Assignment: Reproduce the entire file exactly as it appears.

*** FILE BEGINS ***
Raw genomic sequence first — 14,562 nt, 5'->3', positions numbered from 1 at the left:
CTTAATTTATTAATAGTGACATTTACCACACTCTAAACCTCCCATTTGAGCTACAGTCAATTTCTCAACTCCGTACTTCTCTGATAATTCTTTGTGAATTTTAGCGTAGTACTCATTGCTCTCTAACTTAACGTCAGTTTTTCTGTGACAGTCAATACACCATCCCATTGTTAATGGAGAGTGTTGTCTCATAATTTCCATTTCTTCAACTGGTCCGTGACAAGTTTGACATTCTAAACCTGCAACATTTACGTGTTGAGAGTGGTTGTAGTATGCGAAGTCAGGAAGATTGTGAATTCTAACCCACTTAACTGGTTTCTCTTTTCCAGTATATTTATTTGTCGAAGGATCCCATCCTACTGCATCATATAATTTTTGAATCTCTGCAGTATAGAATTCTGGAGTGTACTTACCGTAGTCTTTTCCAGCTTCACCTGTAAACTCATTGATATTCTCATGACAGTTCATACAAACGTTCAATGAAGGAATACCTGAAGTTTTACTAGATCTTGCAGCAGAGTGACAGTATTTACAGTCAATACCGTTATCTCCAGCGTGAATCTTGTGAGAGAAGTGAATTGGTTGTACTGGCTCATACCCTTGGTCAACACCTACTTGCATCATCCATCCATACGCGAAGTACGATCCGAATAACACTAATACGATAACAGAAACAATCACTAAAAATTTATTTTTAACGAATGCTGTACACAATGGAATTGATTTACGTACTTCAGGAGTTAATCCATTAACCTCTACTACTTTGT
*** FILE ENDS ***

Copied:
Raw genomic sequence first — 14,562 nt, 5'->3', positions numbered from 1 at the left:
CTTAATTTATTAATAGTGACATTTACCACACTCTAAACCTCCCATTTGAGCTACAGTCAATTTCTCAACTCCGTACTTCTCTGATAATTCTTTGTGAATTTTAGCGTAGTACTCATTGCTCTCTAACTTAACGTCAGTTTTTCTGTGACAGTCAATACACCATCCCATTGTTAATGGAGAGTGTTGTCTCATAATTTCCATTTCTTCAACTGGTCCGTGACAAGTTTGACATTCTAAACCTGCAACATTTACGTGTTGAGAGTGGTTGTAGTATGCGAAGTCAGGAAGATTGTGAATTCTAACCCACTTAACTGGTTTCTCTTTTCCAGTATATTTATTTGTCGAAGGATCCCATCCTACTGCATCATATAATTTTTGAATCTCTGCAGTATAGAATTCTGGAGTGTACTTACCGTAGTCTTTTCCAGCTTCACCTGTAAACTCATTGATATTCTCATGACAGTTCATACAAACGTTCAATGAAGGAATACCTGAAGTTTTACTAGATCTTGCAGCAGAGTGACAGTATTTACAGTCAATACCGTTATCTCCAGCGTGAATCTTGTGAGAGAAGTGAATTGGTTGTACTGGCTCATACCCTTGGTCAACACCTACTTGCATCATCCATCCATACGCGAAGTACGATCCGAATAACACTAATACGATAACAGAAACAATCACTAAAAATTTATTTTTAACGAATGCTGTACACAATGGAATTGATTTACGTACTTCAGGAGTTAATCCATTAACCTCTACTACTTTGT